Saturday, May 15, 2010


I love to give feedback. It can be positive or negative, people can ask for it or not, ... It's somewhat funny because growing up I was much different. I was the very shy kid in groups, and would sit in groups and spend a whole lot of time thinking of what I could say, and not say anything. And now, I don't think that way. I let things come to me and then I communicate them.

So very recently, the Christopher Reeves Foundation posted the top 10 things that irritate people who use wheelchairs. I thought the list was pretty interesting and for the most part, fell in line with what I thought. I sent an email to a friend asking if she had seen this. Yes, she had - but she asked if I had noticed all the comments! Of course I hadn't, so I went back.

What happened with this top 10 was not any kind of education, of people thinking wow, I hadn't thought of that. What happened seemed to be people drawing distinct sides which didn't seem relevant to the topic. There were 2 of the top 10 I remember well.

People who use wheelchairs are irritated at the number of people who use acessible parking spaces when they shouldn't. This was taken to mean, by some, that only people with wheelchairs should use these spots. So a bunch of people commented that they needed the spots too. The article didn't say only people in wheelchairs should use the spot. What irritates me, as a person who mainly uses a wheelchair out in public, is when I see someone tear into an accessible spot, leap out with a huge stack of papers and very high heels, and run into a building. Or, I get annoyed at my daughter's dance when the spots are used as drop-off spots, when there is a drop-off location.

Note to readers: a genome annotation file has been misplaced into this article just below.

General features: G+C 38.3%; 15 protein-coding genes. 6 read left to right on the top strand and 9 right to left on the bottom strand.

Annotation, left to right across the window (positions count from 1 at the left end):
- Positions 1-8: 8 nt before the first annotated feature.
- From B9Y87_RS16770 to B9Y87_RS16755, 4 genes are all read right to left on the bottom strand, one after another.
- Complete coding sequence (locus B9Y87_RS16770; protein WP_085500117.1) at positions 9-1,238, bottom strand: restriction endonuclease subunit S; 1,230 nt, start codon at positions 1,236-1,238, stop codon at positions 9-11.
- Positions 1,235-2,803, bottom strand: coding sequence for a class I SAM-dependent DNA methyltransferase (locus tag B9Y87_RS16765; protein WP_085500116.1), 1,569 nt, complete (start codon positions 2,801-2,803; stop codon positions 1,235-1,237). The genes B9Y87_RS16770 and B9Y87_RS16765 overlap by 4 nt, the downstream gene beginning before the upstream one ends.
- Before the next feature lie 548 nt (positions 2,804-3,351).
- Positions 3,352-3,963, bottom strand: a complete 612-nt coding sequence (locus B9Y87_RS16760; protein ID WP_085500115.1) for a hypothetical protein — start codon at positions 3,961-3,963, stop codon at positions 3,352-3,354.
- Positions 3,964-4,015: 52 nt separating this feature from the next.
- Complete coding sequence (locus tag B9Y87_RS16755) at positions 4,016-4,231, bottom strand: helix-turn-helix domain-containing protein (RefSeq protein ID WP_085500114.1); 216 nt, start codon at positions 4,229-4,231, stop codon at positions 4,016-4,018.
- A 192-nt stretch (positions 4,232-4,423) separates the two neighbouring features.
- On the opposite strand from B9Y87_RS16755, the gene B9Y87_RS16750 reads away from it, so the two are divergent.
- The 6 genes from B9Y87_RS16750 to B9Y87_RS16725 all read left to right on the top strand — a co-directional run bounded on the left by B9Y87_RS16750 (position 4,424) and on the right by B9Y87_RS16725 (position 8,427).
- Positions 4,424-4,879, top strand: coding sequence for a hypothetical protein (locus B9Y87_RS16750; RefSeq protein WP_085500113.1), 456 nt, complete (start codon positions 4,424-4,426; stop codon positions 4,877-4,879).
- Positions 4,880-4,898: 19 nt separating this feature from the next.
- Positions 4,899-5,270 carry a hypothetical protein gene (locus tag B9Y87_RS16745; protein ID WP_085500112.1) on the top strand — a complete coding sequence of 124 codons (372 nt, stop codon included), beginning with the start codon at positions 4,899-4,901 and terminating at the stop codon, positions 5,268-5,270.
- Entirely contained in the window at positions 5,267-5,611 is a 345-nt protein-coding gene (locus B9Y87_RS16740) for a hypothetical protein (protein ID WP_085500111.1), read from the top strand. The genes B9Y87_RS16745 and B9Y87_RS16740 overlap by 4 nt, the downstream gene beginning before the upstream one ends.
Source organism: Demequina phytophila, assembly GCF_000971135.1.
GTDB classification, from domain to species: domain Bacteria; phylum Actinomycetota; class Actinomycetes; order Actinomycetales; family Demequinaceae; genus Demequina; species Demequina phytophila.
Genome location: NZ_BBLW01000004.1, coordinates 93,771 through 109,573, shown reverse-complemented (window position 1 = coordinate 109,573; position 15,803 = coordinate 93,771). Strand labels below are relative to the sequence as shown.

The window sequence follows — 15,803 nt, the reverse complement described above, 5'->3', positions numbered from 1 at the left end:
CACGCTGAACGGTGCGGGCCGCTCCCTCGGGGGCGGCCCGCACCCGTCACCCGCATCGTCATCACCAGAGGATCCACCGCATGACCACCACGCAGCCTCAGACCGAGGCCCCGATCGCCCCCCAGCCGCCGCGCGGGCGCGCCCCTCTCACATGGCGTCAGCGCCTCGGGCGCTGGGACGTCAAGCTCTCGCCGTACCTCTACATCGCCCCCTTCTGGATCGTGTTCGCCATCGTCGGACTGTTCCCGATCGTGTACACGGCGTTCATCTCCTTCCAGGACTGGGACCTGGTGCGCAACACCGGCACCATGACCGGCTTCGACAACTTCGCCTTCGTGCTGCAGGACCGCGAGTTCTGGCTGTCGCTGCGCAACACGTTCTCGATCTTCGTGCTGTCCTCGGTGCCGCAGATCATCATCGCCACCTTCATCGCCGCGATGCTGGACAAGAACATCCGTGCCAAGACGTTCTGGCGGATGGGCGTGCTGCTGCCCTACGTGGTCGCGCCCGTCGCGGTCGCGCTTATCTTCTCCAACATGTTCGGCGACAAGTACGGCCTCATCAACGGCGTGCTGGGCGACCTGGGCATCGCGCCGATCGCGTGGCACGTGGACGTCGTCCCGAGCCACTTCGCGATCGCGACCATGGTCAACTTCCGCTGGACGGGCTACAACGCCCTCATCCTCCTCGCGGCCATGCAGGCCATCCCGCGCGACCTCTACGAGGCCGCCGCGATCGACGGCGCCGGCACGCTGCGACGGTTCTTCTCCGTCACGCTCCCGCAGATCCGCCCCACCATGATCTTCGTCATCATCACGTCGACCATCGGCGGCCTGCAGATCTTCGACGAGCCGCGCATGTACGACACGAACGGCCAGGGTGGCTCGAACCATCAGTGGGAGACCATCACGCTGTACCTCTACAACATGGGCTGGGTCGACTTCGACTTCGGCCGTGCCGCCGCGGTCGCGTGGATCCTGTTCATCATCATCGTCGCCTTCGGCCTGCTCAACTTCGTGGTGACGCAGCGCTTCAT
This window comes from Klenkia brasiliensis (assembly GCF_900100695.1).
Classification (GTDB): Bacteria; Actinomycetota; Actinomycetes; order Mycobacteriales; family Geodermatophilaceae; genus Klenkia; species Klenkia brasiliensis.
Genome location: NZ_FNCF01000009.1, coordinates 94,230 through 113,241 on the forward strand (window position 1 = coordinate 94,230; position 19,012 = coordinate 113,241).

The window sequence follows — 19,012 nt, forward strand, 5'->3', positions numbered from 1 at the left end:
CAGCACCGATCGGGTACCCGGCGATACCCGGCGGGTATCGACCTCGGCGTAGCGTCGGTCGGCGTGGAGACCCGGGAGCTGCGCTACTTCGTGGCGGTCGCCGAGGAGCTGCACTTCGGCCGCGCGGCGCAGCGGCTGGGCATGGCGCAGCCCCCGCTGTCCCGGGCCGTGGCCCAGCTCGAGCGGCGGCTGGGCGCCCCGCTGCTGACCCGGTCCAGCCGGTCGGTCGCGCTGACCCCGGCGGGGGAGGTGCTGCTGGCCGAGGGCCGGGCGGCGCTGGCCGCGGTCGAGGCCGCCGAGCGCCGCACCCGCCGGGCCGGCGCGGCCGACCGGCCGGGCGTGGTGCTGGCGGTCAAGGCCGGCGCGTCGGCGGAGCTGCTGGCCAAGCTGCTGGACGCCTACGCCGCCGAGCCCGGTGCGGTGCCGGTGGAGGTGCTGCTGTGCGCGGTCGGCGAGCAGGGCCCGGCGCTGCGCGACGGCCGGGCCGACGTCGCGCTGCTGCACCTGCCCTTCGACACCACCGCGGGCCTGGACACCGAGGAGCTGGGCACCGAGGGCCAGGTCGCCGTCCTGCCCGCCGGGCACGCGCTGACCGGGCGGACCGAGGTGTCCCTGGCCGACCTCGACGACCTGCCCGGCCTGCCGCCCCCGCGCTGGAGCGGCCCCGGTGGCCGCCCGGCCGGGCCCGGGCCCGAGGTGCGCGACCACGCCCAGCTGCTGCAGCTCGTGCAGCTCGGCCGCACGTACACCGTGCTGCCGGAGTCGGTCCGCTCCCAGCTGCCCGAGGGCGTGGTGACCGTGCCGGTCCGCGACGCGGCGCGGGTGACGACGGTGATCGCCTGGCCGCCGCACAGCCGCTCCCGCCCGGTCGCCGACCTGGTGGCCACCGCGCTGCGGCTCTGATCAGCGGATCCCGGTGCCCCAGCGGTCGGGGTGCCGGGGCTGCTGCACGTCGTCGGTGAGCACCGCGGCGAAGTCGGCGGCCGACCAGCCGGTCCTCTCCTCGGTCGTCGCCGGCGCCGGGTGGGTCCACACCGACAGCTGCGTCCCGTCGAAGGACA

People who use wheelchairs were also irritated by the use of accessible restrooms by people not needing them. Mass confusion! Major discussion of bladder control and the lack of understanding behind it. And I just thought I get annoyed if someone is using the stall as a dressing room, or likes the extra space. Plenty of people apologize to me for using those stalls and they explain they have bad knees or something which is usually obvious.

So then I was left puzzled. This column, meant to educate, instead just created a ton of postings. Given that, I didn't post there. What I am left thinking is how this education could have been done better, so it didn't create such bitterness everywhere.

When we educate surrounding all kinds of diversity, not just disability, it sometimes really turns people off, or can simply feel like preaching to the choir, when I think what is really wanted is simple acceptance and basic understanding. We seemed to have that at a point, but recently we seem to be drifting...

What people may not quite understand is that the first time something happens, well that's ok. The second time - mild irritation. By the 10th time, it's like a boiling pot of water about to overflow. And then the water overflows and education becomes frustration and taken to mean all these people are angry and bitter.

So, educating before the boiling point...

when we're already drifting...

in search of peace...

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